MedCerts, and other such providers, must submit data to state agencies, which use that information to decide whether to approve them for funding. The data in MedCerts’ applications to the Michigan Department of Labor and Economic Opportunity, obtained through a public records request, shows that, at most, a third of students who went through MedCerts programs had a job of any kind a year after leaving. Castañeda said the data was imprecise because it was based on self-reported information. But MedCerts has told state regulators in Michigan, where the company is based, that “often times” students receiving federal grants fail to finish or to become employed because of “life obstacles.”

Related: Many certificate programs don’t pay off, but colleges want to keep offering them anyway

Michigan state officials said companies use such disclaimers to justify any exception to the required performance metrics. Department officials said that MedCerts had been meeting or exceeding its goals for the number of students who pass a certification exam.

Complicating matters further, agencies don’t track what kinds of jobs the students get, meaning they have no way of knowing whether the students ended up in the field they were studying. Magilke, for instance, began working as a medication aide while taking classes and still has that job. On paper, she would count as a win for MedCerts. But her job pays less than what she could earn as a medical assistant, the job she was training for.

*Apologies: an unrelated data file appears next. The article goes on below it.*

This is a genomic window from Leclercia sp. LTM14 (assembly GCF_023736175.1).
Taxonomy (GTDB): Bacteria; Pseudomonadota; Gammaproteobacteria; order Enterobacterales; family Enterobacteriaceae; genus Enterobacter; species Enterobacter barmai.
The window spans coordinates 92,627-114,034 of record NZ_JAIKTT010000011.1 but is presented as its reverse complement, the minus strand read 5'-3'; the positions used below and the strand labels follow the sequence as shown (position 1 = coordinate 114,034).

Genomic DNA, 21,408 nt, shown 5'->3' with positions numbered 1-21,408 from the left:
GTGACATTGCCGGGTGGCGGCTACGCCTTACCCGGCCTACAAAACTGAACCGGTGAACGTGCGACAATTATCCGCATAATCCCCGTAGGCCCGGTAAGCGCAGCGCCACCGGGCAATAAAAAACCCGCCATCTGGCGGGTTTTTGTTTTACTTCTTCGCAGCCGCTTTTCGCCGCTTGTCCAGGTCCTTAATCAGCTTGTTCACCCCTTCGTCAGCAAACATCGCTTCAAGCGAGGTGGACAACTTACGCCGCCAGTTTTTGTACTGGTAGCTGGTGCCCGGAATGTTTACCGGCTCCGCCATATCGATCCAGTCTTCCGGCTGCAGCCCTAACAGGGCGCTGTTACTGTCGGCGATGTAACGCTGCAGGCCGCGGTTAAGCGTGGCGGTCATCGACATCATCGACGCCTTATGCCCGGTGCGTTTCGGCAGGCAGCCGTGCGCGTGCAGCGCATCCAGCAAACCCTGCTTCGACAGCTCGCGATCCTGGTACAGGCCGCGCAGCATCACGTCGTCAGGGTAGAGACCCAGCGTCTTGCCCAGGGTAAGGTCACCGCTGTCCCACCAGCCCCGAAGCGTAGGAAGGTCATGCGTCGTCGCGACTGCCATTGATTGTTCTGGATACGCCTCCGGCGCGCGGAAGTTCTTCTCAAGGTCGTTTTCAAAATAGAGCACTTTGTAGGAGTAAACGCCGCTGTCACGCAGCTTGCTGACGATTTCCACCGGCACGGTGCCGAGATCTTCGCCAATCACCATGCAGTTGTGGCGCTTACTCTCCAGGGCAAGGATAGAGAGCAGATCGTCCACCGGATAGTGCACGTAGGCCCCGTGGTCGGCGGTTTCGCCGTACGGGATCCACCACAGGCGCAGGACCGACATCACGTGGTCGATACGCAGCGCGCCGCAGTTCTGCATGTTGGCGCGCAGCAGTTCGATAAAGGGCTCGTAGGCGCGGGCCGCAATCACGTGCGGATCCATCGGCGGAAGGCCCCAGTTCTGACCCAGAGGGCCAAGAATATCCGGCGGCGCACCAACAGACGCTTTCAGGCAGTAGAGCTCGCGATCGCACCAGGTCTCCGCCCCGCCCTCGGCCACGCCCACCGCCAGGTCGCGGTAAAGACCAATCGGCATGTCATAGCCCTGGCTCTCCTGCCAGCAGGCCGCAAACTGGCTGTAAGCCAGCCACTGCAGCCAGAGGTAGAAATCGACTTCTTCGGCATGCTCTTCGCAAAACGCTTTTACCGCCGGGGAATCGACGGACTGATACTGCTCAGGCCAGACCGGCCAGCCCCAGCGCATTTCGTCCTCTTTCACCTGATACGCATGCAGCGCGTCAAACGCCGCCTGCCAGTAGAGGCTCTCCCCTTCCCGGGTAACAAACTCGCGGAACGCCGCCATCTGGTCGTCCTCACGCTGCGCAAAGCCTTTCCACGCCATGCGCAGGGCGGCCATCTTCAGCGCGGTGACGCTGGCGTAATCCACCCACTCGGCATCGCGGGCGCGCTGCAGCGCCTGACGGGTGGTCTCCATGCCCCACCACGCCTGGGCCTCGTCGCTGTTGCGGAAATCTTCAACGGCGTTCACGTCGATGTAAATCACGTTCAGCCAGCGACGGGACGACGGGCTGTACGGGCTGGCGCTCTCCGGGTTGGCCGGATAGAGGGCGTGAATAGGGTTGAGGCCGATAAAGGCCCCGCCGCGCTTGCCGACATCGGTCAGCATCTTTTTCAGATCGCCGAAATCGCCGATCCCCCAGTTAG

In 2021, the most recent year for which information is available, the government spent roughly $547 million on training for more than 220,000 people. 

“You’re still working in that same job that you were trying to get out of,” she said. “It’s just frustrating.”

The data about student performance is also rife with inconsistencies. For example, Michigan’s public website says that fewer than three students were enrolled in MedCerts’ phlebotomy technician program for the most recent one-year time period available. But MedCerts’ applications to the state indicate that, in the same time period, 60 students exited the program, 40 of whom completed it. And an unwieldy federal database says that 1,041 Michigan residents have exited MedCerts’ phlebotomy technician program over the past three years.

Officials at the federal Department of Labor said that states bear the responsibility for making sure their data is accurate.